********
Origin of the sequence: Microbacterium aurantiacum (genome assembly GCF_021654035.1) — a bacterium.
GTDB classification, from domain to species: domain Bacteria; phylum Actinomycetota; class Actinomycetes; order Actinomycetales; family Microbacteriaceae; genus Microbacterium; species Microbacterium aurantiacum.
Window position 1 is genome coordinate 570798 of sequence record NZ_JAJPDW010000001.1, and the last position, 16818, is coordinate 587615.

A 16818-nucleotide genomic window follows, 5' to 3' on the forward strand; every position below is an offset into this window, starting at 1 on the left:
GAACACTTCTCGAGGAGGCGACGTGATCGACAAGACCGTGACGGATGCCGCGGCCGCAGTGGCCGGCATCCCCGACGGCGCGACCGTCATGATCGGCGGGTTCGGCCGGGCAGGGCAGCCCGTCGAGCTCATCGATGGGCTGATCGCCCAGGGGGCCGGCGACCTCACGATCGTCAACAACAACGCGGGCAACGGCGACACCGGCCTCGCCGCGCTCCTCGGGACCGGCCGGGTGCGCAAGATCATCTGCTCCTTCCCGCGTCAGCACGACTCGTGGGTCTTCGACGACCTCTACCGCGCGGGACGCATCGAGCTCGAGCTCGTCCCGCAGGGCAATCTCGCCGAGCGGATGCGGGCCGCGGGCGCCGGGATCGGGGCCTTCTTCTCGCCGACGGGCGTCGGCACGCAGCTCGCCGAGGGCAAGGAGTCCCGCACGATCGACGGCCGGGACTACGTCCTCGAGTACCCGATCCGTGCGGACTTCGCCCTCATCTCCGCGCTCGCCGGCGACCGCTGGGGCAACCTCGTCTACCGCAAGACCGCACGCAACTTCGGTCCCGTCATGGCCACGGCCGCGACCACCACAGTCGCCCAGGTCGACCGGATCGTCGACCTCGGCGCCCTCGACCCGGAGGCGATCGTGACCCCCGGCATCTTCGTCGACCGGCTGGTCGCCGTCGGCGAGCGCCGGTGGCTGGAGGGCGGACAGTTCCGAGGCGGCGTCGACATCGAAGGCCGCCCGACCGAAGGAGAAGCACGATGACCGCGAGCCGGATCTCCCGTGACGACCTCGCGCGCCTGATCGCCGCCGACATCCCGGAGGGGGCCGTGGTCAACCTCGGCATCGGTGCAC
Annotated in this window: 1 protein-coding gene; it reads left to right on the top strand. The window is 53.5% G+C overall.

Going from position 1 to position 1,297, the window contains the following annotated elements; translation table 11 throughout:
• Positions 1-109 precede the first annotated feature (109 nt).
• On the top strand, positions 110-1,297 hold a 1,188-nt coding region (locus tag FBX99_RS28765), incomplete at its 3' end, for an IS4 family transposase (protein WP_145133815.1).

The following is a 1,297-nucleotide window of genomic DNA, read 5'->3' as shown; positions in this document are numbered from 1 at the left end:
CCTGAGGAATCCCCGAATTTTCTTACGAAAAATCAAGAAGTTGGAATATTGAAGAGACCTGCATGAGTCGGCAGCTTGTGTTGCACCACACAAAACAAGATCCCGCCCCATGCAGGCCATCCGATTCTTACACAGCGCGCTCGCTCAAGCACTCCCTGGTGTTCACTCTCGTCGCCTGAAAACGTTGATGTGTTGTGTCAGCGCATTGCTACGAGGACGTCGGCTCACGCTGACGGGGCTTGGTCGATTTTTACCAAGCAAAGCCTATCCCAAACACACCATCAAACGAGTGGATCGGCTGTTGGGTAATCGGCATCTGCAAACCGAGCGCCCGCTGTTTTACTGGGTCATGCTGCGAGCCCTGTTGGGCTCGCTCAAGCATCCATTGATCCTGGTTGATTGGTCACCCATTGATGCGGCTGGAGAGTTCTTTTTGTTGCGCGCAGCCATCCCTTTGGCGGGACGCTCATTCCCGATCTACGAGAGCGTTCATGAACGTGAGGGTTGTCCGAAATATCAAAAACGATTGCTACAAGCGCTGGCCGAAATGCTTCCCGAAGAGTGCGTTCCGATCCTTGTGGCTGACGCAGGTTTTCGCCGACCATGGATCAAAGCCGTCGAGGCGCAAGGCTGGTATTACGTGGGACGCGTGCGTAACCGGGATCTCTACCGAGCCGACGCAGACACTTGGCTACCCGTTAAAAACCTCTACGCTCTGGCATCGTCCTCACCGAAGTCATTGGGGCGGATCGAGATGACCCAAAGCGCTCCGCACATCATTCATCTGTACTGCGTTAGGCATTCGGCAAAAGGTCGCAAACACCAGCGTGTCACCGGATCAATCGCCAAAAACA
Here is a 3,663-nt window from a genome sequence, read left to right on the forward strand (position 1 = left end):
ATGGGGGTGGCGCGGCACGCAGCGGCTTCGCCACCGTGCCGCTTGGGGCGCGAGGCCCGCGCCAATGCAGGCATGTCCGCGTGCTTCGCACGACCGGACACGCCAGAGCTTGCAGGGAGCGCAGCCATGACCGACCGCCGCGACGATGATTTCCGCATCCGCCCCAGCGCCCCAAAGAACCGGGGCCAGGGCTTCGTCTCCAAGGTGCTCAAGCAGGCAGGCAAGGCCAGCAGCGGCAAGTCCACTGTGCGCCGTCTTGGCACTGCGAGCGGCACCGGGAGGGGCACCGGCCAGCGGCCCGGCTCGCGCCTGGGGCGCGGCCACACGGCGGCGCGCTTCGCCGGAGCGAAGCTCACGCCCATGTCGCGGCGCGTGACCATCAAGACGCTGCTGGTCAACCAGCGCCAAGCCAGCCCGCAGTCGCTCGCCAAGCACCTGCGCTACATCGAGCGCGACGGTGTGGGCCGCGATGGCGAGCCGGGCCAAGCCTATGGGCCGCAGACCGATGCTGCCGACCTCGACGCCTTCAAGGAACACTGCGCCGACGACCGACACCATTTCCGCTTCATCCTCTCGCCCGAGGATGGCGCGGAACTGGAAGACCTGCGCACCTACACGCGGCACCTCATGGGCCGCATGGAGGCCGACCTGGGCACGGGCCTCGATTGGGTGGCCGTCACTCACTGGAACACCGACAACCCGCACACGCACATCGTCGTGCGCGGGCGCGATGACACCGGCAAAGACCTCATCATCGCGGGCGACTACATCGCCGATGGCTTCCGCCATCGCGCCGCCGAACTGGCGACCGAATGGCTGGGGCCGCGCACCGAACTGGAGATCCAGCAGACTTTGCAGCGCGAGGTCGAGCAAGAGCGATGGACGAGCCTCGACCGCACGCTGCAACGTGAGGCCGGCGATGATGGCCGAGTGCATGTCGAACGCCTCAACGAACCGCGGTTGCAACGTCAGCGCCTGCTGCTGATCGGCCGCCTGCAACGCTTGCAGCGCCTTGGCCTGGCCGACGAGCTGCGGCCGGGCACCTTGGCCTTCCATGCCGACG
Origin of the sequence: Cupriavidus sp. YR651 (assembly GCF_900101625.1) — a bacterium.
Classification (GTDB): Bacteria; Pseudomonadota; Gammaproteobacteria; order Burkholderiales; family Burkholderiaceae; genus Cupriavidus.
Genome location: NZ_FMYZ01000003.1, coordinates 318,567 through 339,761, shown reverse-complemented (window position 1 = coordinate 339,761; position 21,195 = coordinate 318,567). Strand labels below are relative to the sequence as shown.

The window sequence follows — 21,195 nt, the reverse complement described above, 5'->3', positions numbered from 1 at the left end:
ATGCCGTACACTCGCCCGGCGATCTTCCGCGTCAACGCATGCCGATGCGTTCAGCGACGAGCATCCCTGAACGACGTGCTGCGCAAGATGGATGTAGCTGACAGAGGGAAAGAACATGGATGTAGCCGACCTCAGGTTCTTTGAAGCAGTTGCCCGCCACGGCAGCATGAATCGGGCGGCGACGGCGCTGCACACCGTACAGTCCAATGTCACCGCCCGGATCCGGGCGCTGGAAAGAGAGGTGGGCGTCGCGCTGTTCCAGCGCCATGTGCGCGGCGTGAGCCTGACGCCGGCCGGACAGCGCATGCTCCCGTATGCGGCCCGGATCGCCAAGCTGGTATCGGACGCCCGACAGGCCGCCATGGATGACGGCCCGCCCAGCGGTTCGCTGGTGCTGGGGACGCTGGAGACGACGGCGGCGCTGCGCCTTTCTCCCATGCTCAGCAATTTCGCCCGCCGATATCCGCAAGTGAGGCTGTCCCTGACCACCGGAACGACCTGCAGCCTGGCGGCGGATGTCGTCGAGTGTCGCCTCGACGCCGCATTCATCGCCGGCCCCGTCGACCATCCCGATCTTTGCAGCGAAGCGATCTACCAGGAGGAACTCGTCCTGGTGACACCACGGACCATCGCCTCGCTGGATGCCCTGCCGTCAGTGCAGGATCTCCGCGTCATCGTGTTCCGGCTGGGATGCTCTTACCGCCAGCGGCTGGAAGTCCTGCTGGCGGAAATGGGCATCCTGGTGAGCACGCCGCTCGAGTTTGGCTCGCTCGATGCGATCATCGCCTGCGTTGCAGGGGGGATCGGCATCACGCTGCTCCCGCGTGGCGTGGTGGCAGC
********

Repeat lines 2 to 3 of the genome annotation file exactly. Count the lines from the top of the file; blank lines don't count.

GTDB classification, from domain to species: domain Bacteria; phylum Actinomycetota; class Actinomycetes; order Actinomycetales; family Microbacteriaceae; genus Microbacterium; species Microbacterium aurantiacum.
Window position 1 is genome coordinate 570798 of sequence record NZ_JAJPDW010000001.1, and the last position, 16818, is coordinate 587615.